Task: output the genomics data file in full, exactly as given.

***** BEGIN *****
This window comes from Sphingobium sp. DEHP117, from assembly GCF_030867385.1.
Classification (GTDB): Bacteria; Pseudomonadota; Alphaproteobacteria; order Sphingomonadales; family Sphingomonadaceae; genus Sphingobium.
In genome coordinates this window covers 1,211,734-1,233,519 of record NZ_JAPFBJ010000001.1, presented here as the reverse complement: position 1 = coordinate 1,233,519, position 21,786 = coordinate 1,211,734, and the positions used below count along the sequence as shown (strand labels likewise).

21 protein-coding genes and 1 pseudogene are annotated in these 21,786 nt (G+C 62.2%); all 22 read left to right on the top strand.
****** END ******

This window comes from Sphingobium sp. DEHP117, from assembly GCF_030867385.1.
Classification (GTDB): Bacteria; Pseudomonadota; Alphaproteobacteria; order Sphingomonadales; family Sphingomonadaceae; genus Sphingobium.
In genome coordinates this window covers 1,211,734-1,233,519 of record NZ_JAPFBJ010000001.1, presented here as the reverse complement: position 1 = coordinate 1,233,519, position 21,786 = coordinate 1,211,734, and the positions used below count along the sequence as shown (strand labels likewise).

21 protein-coding genes and 1 pseudogene are annotated in these 21,786 nt (G+C 62.2%); all 22 read left to right on the top strand.